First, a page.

As an over-literal interpretation of the original term tends to lead to a common misunderstanding of the original philosophy, I have chosen a more concretely specific phrase for the mistranslation. I am still not entirely happy with it, but I have not found anything I like better.

The philosophical error to avoid is to interpret this phrase as a recommendation to withdraw from the world, sit there like a lump, and do nothing, unconditionally; I think it is safe to say that this is not what Daoism is all about.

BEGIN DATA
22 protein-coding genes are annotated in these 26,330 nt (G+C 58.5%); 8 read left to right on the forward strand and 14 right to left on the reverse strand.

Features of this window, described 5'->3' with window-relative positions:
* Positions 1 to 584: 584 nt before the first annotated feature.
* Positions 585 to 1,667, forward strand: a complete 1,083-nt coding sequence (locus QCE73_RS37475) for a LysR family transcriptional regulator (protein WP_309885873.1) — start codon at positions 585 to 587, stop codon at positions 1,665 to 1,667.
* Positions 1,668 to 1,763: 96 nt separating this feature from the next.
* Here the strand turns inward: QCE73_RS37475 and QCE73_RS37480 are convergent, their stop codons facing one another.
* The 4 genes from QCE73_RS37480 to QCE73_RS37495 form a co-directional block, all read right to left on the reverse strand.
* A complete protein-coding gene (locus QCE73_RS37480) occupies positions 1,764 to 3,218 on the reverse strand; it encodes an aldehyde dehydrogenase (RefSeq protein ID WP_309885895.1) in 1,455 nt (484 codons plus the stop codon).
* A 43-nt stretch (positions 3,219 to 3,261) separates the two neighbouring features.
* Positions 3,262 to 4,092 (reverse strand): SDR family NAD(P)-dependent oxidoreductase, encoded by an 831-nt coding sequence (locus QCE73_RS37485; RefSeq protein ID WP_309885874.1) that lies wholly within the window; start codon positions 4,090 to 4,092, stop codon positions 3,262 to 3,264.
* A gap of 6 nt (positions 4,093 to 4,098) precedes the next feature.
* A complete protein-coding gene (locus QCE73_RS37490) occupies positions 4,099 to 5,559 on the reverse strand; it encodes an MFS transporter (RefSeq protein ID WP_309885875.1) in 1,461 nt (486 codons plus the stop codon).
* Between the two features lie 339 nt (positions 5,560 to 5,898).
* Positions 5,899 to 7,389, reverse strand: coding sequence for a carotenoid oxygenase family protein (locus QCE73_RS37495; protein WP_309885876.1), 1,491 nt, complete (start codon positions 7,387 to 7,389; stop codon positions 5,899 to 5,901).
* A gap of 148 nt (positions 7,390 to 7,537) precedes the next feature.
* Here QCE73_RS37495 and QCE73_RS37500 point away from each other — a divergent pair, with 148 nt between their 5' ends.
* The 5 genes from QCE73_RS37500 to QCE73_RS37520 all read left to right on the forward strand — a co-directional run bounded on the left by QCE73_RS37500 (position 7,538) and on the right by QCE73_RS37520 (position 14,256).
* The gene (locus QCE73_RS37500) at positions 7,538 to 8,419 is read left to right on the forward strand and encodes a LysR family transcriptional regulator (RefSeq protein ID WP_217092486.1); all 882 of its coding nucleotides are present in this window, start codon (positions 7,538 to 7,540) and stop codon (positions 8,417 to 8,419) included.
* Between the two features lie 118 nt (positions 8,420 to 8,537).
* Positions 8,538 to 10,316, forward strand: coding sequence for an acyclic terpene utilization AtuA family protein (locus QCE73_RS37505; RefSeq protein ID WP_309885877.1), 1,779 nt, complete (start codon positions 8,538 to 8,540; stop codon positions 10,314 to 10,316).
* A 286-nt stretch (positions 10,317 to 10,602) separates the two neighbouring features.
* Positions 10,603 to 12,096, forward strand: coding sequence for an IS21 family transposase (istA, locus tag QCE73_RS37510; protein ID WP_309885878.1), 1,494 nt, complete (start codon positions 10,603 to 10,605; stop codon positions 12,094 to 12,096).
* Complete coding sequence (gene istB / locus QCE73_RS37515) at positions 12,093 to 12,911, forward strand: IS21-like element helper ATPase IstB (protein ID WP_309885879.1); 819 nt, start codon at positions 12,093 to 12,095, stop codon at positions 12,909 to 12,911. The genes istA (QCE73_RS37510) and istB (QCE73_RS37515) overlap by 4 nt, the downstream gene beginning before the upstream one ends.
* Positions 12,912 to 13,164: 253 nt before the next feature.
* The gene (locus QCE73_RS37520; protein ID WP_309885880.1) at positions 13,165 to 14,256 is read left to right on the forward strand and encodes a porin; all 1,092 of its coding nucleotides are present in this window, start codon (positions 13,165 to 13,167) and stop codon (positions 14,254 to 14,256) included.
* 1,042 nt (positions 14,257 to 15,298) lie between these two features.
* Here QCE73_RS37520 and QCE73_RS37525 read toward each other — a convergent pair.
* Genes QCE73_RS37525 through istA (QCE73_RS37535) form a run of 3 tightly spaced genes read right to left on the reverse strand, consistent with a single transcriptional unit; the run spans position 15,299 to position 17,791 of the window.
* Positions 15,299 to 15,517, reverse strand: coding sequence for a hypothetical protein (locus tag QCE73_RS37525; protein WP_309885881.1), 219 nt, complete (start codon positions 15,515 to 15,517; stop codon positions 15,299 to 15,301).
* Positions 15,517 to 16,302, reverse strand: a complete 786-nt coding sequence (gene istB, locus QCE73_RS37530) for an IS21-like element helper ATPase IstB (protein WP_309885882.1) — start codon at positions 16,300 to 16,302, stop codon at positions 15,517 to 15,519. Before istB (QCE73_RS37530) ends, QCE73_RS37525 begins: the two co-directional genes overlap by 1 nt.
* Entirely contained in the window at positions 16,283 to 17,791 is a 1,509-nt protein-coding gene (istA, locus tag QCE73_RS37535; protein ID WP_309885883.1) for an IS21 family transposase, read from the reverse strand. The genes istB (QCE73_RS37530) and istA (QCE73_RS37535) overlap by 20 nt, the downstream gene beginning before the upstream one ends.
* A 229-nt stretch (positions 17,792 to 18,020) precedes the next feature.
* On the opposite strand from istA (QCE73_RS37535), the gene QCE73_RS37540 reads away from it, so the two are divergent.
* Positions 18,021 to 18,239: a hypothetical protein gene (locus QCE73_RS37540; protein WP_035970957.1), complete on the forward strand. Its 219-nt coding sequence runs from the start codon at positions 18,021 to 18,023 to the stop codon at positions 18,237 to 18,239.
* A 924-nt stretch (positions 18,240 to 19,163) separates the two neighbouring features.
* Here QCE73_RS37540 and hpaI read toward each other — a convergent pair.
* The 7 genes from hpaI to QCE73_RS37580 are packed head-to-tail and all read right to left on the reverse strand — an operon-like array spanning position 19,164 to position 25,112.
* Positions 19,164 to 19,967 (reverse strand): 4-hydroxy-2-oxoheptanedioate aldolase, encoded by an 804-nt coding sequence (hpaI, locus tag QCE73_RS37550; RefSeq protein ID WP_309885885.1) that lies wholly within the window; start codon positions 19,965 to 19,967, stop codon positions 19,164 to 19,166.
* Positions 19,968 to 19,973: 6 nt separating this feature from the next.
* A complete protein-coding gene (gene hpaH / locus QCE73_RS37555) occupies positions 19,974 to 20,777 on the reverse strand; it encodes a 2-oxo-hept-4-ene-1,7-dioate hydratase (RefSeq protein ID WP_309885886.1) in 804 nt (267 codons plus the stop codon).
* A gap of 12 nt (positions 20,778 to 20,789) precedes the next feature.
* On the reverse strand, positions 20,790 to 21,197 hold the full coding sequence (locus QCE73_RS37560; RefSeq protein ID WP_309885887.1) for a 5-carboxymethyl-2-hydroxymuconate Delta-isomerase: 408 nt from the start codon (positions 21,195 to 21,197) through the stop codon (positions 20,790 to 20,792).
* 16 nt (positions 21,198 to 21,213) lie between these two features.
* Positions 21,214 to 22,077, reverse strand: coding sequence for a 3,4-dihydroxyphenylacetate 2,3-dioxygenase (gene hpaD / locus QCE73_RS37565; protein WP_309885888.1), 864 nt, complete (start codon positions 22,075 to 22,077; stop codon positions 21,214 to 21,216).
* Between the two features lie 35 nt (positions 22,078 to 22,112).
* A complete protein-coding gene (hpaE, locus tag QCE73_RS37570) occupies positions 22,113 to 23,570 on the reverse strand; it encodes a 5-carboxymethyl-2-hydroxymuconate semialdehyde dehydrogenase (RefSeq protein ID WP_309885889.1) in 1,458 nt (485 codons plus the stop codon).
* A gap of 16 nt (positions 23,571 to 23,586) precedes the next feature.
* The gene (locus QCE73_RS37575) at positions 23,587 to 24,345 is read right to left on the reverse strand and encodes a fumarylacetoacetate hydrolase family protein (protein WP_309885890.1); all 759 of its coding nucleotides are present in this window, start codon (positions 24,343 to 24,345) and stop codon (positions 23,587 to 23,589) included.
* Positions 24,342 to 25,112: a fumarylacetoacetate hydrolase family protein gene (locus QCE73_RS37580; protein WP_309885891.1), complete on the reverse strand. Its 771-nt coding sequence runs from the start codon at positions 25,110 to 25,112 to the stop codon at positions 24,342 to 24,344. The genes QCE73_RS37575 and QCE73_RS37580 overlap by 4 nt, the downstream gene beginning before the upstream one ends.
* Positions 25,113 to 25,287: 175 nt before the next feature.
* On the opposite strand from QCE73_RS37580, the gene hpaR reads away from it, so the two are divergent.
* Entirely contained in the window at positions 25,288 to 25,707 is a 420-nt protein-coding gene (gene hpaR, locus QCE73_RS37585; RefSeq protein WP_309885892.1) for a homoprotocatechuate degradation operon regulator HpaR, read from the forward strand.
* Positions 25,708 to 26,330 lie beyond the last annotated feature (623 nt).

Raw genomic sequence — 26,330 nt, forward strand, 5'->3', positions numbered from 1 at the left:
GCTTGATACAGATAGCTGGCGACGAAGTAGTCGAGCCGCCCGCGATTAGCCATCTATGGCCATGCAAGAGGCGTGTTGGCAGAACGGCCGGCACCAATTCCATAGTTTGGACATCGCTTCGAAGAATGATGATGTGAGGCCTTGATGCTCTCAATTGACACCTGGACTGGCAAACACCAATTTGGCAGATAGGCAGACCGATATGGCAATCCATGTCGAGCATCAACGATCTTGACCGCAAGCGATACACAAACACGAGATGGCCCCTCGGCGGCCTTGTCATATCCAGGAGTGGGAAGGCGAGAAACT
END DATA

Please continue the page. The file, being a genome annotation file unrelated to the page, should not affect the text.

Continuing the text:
Viewing the Dao De Jing as a whole, one striking aspect is the amount of advice it gives for those engaged with the the world: hermits have little need for political philosophy, military advice, or social recommendations. While reserving action is certainly appropriate in many situations (and it seems clear that identifying such cases is an aspect of the particular Daoist virtue represented by this term, “wuwei”), it is not appropriate for all situations, and any philosophy that claims it is would be both foolish and boring.

Rather than translating the term over-literally, I have chosen a phrase that suggests working with the nature of that which you are engaged with, as opposed to bringing brute force to bear on a potentially uncooperative reality.